In contrast to the programming procedure, flash EEPROMs are typically bulk-erased, so that all of cells 200 in array 104 (i.e. connected to a common source line CS) are simultaneously erased. Appropriate potentials applied to the source 202, drain 204, and control gate 218, cause electron tunneling from floating gate 214 to source 202 (or drain 204) via Fowler-Nordheim (F-N) tunneling. For example, electrons stored during programming on floating gate 214 tunnel through dielectric 212 in the area (referred to as a tunnel region 203) where floating gate 214 overlaps source region 202. F-N tunneling occurs simultaneously for all cells 200 within memory array 104, erasing entire array 104 in one "flash" or operation.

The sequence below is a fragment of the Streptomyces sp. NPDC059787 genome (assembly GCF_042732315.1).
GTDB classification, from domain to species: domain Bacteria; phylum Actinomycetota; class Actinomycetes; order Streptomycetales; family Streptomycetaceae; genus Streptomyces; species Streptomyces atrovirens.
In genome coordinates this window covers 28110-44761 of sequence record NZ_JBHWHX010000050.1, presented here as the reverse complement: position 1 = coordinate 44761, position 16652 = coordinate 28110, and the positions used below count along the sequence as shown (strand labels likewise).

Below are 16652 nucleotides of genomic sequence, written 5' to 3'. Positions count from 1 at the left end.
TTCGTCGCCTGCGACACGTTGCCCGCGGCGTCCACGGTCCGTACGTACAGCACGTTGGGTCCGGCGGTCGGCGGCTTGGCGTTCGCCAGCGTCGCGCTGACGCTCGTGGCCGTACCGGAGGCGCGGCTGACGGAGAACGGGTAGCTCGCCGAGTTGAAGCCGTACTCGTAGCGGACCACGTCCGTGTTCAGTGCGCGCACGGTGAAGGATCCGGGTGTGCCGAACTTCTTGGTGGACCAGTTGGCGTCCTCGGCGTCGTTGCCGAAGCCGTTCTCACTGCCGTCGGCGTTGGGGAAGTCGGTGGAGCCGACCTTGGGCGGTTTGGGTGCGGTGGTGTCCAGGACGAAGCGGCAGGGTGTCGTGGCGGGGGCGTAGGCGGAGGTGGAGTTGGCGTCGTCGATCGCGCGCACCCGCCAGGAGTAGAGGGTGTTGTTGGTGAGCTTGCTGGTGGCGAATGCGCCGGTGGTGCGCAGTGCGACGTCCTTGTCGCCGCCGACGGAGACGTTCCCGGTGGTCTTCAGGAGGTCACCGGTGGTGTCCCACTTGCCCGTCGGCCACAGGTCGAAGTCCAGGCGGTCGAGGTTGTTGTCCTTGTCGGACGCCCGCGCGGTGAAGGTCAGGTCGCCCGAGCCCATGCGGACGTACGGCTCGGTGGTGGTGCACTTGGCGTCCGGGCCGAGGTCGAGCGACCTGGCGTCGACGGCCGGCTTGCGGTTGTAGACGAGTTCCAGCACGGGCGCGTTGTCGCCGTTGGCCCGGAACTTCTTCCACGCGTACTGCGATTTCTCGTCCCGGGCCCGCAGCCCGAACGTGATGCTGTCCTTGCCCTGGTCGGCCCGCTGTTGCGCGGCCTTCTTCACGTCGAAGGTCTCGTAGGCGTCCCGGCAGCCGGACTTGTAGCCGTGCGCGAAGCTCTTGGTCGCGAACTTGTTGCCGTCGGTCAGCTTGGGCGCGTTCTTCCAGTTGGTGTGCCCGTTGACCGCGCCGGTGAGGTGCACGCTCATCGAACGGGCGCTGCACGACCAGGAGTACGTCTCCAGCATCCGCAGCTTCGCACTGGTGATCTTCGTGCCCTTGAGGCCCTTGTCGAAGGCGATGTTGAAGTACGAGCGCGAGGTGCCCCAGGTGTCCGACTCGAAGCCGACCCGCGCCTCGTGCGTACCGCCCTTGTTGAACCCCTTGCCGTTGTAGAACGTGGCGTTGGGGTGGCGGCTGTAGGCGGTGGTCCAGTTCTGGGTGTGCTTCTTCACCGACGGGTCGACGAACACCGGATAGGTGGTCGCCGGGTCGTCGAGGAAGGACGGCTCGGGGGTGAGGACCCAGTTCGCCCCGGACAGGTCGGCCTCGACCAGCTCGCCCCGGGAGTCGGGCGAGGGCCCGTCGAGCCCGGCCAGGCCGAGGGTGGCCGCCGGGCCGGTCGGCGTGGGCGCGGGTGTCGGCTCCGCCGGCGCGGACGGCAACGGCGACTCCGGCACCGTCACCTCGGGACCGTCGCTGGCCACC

Because each cell 200 is connected to common source line CS, all cells 200 in array 104 are erased for the same amount of time. Ideally, each cell 200 in array 104 requires the same amount of time to erase,i.e. to remove electrons from floating gate 214 and achieve a lower selected threshold voltage. Erase times among cells 200 within array 104, however, differ widely. Because of the variation in erase times, each cell 200 must be erased for the amount of time required to erase the slowest cell in array 104. Erasing faster cells 200 for too long, however, results in over-erasure. Over-erasure generates a positive charge on floating gate 214, which excessively lowers the threshold voltage VT of cell 200, in some instances to the extent of establishing a negative threshold voltage (VT <0). As a result, the over-erased cell 200 may be continuously activated, even when control gate 218 is grounded (VG =0 volts), so that cell 200 always conducts during a read operation, regardless of whether over-erased cell 200 is the cell selected for reading. In addition, the increase V.sub.δ in threshold voltage effected by programming, may not be sufficient to raise the threshold voltage VT of the over-erased cell above the predetermined voltage VG applied to control gate 218 of selected cell 200, so that even when programmed, the over-erased cell conducts upon application of VG during the read process, giving an erroneous reading.